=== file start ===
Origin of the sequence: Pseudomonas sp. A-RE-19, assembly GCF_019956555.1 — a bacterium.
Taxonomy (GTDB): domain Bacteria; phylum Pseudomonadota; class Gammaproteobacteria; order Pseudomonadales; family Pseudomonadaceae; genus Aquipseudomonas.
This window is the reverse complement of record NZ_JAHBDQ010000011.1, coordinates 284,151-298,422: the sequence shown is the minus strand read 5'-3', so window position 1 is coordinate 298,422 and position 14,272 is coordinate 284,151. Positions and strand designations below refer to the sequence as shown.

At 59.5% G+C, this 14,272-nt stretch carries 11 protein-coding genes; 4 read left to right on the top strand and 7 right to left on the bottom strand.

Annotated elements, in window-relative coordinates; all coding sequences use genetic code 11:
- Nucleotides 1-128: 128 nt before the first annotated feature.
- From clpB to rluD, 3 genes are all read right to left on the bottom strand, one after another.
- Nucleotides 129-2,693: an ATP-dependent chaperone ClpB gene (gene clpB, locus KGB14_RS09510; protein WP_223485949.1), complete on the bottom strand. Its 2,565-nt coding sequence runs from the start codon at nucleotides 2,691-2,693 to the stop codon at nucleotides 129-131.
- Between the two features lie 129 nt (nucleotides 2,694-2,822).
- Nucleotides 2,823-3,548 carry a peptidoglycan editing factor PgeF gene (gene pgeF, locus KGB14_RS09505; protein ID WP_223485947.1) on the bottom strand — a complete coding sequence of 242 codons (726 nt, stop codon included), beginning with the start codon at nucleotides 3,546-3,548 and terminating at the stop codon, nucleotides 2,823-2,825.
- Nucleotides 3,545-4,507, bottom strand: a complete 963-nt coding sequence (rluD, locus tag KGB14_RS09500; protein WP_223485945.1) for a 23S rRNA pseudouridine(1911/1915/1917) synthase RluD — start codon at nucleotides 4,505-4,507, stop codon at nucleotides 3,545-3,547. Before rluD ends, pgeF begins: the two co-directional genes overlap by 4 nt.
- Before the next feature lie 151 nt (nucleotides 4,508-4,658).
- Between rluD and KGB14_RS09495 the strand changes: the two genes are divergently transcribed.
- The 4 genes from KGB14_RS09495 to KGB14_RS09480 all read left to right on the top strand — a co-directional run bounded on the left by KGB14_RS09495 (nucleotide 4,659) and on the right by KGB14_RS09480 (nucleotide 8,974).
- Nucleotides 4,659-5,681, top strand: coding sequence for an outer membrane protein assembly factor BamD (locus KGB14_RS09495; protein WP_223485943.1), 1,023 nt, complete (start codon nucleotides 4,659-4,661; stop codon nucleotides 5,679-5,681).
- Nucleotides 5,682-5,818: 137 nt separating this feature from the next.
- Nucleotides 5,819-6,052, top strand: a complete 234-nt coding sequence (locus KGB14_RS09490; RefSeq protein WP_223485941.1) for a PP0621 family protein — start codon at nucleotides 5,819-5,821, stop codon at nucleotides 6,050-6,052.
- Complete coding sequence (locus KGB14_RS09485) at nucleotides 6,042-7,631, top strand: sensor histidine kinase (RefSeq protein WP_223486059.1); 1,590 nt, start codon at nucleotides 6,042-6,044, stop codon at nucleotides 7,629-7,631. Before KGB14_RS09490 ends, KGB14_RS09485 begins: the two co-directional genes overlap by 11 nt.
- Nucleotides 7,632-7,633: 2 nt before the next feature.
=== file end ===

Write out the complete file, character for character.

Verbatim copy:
Origin of the sequence: Pseudomonas sp. A-RE-19, assembly GCF_019956555.1 — a bacterium.
Taxonomy (GTDB): domain Bacteria; phylum Pseudomonadota; class Gammaproteobacteria; order Pseudomonadales; family Pseudomonadaceae; genus Aquipseudomonas.
This window is the reverse complement of record NZ_JAHBDQ010000011.1, coordinates 284,151-298,422: the sequence shown is the minus strand read 5'-3', so window position 1 is coordinate 298,422 and position 14,272 is coordinate 284,151. Positions and strand designations below refer to the sequence as shown.

At 59.5% G+C, this 14,272-nt stretch carries 11 protein-coding genes; 4 read left to right on the top strand and 7 right to left on the bottom strand.

Annotated elements, in window-relative coordinates; all coding sequences use genetic code 11:
- Nucleotides 1-128: 128 nt before the first annotated feature.
- From clpB to rluD, 3 genes are all read right to left on the bottom strand, one after another.
- Nucleotides 129-2,693: an ATP-dependent chaperone ClpB gene (gene clpB, locus KGB14_RS09510; protein WP_223485949.1), complete on the bottom strand. Its 2,565-nt coding sequence runs from the start codon at nucleotides 2,691-2,693 to the stop codon at nucleotides 129-131.
- Between the two features lie 129 nt (nucleotides 2,694-2,822).
- Nucleotides 2,823-3,548 carry a peptidoglycan editing factor PgeF gene (gene pgeF, locus KGB14_RS09505; protein ID WP_223485947.1) on the bottom strand — a complete coding sequence of 242 codons (726 nt, stop codon included), beginning with the start codon at nucleotides 3,546-3,548 and terminating at the stop codon, nucleotides 2,823-2,825.
- Nucleotides 3,545-4,507, bottom strand: a complete 963-nt coding sequence (rluD, locus tag KGB14_RS09500; protein WP_223485945.1) for a 23S rRNA pseudouridine(1911/1915/1917) synthase RluD — start codon at nucleotides 4,505-4,507, stop codon at nucleotides 3,545-3,547. Before rluD ends, pgeF begins: the two co-directional genes overlap by 4 nt.
- Before the next feature lie 151 nt (nucleotides 4,508-4,658).
- Between rluD and KGB14_RS09495 the strand changes: the two genes are divergently transcribed.
- The 4 genes from KGB14_RS09495 to KGB14_RS09480 all read left to right on the top strand — a co-directional run bounded on the left by KGB14_RS09495 (nucleotide 4,659) and on the right by KGB14_RS09480 (nucleotide 8,974).
- Nucleotides 4,659-5,681, top strand: coding sequence for an outer membrane protein assembly factor BamD (locus KGB14_RS09495; protein WP_223485943.1), 1,023 nt, complete (start codon nucleotides 4,659-4,661; stop codon nucleotides 5,679-5,681).
- Nucleotides 5,682-5,818: 137 nt separating this feature from the next.
- Nucleotides 5,819-6,052, top strand: a complete 234-nt coding sequence (locus KGB14_RS09490; RefSeq protein WP_223485941.1) for a PP0621 family protein — start codon at nucleotides 5,819-5,821, stop codon at nucleotides 6,050-6,052.
- Complete coding sequence (locus KGB14_RS09485) at nucleotides 6,042-7,631, top strand: sensor histidine kinase (RefSeq protein WP_223486059.1); 1,590 nt, start codon at nucleotides 6,042-6,044, stop codon at nucleotides 7,629-7,631. Before KGB14_RS09490 ends, KGB14_RS09485 begins: the two co-directional genes overlap by 11 nt.
- Nucleotides 7,632-7,633: 2 nt before the next feature.